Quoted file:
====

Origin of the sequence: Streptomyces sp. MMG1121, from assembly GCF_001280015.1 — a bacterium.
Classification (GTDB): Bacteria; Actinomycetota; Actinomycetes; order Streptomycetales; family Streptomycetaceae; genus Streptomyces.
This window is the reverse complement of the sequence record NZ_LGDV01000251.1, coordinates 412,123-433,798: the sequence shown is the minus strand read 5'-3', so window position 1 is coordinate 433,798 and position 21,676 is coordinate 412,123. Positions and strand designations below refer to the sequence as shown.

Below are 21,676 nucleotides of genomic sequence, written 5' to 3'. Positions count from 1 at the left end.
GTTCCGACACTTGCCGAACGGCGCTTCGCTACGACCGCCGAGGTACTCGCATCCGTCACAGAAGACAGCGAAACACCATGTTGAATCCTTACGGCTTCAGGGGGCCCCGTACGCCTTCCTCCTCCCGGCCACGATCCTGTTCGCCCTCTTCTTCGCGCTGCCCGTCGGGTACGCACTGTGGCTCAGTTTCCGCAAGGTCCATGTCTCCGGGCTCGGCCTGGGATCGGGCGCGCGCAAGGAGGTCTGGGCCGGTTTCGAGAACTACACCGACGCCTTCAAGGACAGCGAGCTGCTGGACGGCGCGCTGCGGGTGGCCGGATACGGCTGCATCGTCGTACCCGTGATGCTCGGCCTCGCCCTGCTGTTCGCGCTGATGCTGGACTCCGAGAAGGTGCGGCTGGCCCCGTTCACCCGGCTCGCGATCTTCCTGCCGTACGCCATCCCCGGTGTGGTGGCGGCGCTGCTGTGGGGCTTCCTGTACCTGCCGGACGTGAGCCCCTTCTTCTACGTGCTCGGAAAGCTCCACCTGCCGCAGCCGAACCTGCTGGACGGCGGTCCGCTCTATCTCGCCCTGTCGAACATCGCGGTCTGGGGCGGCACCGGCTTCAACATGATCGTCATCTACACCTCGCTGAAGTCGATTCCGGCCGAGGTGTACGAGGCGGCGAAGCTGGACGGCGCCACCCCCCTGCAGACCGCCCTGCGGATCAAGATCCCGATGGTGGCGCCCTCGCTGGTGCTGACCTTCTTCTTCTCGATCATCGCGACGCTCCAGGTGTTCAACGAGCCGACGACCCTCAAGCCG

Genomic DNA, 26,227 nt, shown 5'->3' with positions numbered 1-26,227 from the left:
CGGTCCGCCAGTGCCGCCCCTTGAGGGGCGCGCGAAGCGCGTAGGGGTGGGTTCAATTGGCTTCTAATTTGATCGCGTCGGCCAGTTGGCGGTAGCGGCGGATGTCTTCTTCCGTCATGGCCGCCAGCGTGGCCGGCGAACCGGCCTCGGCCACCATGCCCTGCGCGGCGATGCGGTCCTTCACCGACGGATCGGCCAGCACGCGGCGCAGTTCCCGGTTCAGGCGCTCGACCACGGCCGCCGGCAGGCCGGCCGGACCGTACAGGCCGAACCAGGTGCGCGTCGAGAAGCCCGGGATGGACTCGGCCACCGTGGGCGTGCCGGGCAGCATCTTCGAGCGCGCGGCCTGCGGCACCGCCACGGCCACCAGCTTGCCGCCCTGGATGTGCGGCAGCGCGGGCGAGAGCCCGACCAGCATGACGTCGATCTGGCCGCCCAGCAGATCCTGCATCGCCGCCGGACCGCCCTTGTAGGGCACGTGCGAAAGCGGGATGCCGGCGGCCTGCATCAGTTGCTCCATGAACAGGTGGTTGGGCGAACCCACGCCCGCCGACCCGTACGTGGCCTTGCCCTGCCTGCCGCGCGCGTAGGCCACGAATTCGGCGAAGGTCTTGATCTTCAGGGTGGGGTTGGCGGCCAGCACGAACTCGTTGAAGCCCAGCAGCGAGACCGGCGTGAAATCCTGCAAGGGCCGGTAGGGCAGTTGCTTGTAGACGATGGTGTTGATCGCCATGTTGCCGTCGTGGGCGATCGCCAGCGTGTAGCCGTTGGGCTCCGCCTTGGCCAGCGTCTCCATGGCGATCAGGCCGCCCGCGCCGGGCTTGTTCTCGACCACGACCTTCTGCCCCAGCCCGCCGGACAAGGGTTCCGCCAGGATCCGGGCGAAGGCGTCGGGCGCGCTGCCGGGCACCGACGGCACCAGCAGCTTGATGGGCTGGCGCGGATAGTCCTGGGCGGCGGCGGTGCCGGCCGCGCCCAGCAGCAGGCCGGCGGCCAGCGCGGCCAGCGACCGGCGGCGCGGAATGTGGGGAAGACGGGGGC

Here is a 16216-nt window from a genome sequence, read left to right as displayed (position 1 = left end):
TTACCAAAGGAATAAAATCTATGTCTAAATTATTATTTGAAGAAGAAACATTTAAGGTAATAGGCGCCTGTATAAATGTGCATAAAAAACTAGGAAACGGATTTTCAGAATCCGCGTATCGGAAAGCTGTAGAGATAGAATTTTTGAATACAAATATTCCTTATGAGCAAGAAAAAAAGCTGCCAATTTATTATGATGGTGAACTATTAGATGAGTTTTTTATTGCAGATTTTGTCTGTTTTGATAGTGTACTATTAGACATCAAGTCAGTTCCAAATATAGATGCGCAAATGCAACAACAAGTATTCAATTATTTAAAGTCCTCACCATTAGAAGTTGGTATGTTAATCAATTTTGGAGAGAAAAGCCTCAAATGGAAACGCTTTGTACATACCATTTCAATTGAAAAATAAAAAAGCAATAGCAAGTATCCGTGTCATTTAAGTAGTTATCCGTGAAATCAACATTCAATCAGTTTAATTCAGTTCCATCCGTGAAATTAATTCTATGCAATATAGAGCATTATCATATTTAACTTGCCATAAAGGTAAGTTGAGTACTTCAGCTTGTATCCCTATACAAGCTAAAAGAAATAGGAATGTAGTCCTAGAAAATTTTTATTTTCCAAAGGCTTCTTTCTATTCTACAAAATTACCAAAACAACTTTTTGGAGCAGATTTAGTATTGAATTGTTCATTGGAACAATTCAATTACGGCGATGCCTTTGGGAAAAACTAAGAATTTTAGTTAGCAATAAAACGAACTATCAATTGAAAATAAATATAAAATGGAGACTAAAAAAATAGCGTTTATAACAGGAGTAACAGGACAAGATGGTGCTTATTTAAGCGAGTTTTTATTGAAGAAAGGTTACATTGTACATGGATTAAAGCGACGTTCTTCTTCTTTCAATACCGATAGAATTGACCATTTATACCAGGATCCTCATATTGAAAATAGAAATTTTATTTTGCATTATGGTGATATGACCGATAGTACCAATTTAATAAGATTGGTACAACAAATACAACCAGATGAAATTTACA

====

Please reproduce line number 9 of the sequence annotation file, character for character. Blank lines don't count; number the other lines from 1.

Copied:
TTACCAAAGGAATAAAATCTATGTCTAAATTATTATTTGAAGAAGAAACATTTAAGGTAATAGGCGCCTGTATAAATGTGCATAAAAAACTAGGAAACGGATTTTCAGAATCCGCGTATCGGAAAGCTGTAGAGATAGAATTTTTGAATACAAATATTCCTTATGAGCAAGAAAAAAAGCTGCCAATTTATTATGATGGTGAACTATTAGATGAGTTTTTTATTGCAGATTTTGTCTGTTTTGATAGTGTACTATTAGACATCAAGTCAGTTCCAAATATAGATGCGCAAATGCAACAACAAGTATTCAATTATTTAAAGTCCTCACCATTAGAAGTTGGTATGTTAATCAATTTTGGAGAGAAAAGCCTCAAATGGAAACGCTTTGTACATACCATTTCAATTGAAAAATAAAAAAGCAATAGCAAGTATCCGTGTCATTTAAGTAGTTATCCGTGAAATCAACATTCAATCAGTTTAATTCAGTTCCATCCGTGAAATTAATTCTATGCAATATAGAGCATTATCATATTTAACTTGCCATAAAGGTAAGTTGAGTACTTCAGCTTGTATCCCTATACAAGCTAAAAGAAATAGGAATGTAGTCCTAGAAAATTTTTATTTTCCAAAGGCTTCTTTCTATTCTACAAAATTACCAAAACAACTTTTTGGAGCAGATTTAGTATTGAATTGTTCATTGGAACAATTCAATTACGGCGATGCCTTTGGGAAAAACTAAGAATTTTAGTTAGCAATAAAACGAACTATCAATTGAAAATAAATATAAAATGGAGACTAAAAAAATAGCGTTTATAACAGGAGTAACAGGACAAGATGGTGCTTATTTAAGCGAGTTTTTATTGAAGAAAGGTTACATTGTACATGGATTAAAGCGACGTTCTTCTTCTTTCAATACCGATAGAATTGACCATTTATACCAGGATCCTCATATTGAAAATAGAAATTTTATTTTGCATTATGGTGATATGACCGATAGTACCAATTTAATAAGATTGGTACAACAAATACAACCAGATGAAATTTACA